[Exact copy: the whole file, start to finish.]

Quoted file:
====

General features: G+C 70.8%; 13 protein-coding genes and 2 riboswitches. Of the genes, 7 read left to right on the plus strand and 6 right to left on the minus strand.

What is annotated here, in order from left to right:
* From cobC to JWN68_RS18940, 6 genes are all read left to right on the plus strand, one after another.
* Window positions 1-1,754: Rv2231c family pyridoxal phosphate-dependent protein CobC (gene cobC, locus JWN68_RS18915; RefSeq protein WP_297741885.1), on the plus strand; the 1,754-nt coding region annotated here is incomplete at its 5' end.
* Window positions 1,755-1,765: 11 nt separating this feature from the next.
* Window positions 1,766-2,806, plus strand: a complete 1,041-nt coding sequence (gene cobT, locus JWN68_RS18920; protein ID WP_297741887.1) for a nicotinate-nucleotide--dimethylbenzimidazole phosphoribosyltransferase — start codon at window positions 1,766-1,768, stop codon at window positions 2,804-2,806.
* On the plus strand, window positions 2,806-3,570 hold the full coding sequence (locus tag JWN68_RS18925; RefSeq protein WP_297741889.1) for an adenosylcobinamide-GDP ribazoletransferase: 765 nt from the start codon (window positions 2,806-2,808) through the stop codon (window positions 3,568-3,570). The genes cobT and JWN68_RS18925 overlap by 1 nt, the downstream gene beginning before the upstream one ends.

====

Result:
General features: G+C 70.8%; 13 protein-coding genes and 2 riboswitches. Of the genes, 7 read left to right on the plus strand and 6 right to left on the minus strand.

What is annotated here, in order from left to right:
* From cobC to JWN68_RS18940, 6 genes are all read left to right on the plus strand, one after another.
* Window positions 1-1,754: Rv2231c family pyridoxal phosphate-dependent protein CobC (gene cobC, locus JWN68_RS18915; RefSeq protein WP_297741885.1), on the plus strand; the 1,754-nt coding region annotated here is incomplete at its 5' end.
* Window positions 1,755-1,765: 11 nt separating this feature from the next.
* Window positions 1,766-2,806, plus strand: a complete 1,041-nt coding sequence (gene cobT, locus JWN68_RS18920; protein ID WP_297741887.1) for a nicotinate-nucleotide--dimethylbenzimidazole phosphoribosyltransferase — start codon at window positions 1,766-1,768, stop codon at window positions 2,804-2,806.
* On the plus strand, window positions 2,806-3,570 hold the full coding sequence (locus tag JWN68_RS18925; RefSeq protein WP_297741889.1) for an adenosylcobinamide-GDP ribazoletransferase: 765 nt from the start codon (window positions 2,806-2,808) through the stop codon (window positions 3,568-3,570). The genes cobT and JWN68_RS18925 overlap by 1 nt, the downstream gene beginning before the upstream one ends.